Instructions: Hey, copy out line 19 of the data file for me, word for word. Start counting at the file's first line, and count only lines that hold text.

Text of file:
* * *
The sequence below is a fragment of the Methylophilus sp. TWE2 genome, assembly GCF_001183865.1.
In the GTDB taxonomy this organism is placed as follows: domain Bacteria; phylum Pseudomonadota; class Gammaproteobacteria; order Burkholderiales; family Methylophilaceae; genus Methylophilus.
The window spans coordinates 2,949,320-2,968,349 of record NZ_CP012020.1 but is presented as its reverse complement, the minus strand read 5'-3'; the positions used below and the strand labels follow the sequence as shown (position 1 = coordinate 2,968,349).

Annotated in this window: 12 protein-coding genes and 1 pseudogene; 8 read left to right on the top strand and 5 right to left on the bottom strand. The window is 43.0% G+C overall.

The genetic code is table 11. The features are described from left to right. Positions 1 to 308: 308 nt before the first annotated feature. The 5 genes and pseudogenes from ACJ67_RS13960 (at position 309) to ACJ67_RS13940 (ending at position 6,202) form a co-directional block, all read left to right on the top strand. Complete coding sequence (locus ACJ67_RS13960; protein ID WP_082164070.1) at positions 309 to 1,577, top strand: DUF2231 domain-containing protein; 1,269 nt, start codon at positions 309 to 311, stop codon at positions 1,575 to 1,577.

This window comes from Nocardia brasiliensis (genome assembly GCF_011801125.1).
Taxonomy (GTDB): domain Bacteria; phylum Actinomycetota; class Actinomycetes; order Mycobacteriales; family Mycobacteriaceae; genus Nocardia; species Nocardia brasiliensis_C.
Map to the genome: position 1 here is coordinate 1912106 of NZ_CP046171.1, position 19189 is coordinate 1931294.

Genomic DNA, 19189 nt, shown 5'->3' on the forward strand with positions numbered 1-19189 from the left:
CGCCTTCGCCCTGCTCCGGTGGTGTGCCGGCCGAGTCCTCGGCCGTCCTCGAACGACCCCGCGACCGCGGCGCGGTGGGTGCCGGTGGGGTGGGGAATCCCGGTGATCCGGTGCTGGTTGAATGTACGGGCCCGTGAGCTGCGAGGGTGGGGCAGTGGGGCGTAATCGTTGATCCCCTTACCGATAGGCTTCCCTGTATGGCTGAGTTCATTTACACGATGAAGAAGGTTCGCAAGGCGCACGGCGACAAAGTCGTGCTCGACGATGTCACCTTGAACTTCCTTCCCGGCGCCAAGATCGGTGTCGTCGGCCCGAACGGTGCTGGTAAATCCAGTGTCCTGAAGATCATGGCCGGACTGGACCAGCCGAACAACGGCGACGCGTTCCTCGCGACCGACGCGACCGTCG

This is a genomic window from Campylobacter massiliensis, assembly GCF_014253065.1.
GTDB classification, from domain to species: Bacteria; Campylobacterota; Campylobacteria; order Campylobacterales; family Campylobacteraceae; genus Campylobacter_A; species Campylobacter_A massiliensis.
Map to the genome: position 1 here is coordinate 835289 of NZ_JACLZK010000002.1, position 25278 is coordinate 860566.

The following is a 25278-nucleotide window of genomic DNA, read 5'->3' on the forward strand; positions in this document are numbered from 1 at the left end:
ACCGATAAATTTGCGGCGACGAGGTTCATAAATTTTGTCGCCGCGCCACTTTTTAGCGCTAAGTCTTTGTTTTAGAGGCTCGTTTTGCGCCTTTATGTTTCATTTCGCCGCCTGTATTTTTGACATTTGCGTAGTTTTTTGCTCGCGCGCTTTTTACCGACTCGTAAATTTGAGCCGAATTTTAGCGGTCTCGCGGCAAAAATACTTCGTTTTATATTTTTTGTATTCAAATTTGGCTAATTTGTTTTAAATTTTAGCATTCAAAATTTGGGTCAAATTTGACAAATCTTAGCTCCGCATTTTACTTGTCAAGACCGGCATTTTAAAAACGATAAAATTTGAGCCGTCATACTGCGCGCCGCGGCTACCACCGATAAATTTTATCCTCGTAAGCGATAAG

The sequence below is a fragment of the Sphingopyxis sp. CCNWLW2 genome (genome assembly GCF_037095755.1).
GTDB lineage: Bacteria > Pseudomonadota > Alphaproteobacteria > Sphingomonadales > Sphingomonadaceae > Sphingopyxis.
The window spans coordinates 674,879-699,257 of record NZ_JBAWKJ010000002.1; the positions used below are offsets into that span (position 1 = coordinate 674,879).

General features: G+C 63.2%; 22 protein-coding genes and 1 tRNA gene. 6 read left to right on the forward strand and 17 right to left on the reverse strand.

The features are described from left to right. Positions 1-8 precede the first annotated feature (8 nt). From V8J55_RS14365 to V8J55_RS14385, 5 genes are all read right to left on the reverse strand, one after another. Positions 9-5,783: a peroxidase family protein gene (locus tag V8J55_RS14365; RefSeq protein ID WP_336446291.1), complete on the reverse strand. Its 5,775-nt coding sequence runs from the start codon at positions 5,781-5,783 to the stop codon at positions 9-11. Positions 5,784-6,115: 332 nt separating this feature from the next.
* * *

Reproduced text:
General features: G+C 63.2%; 22 protein-coding genes and 1 tRNA gene. 6 read left to right on the forward strand and 17 right to left on the reverse strand.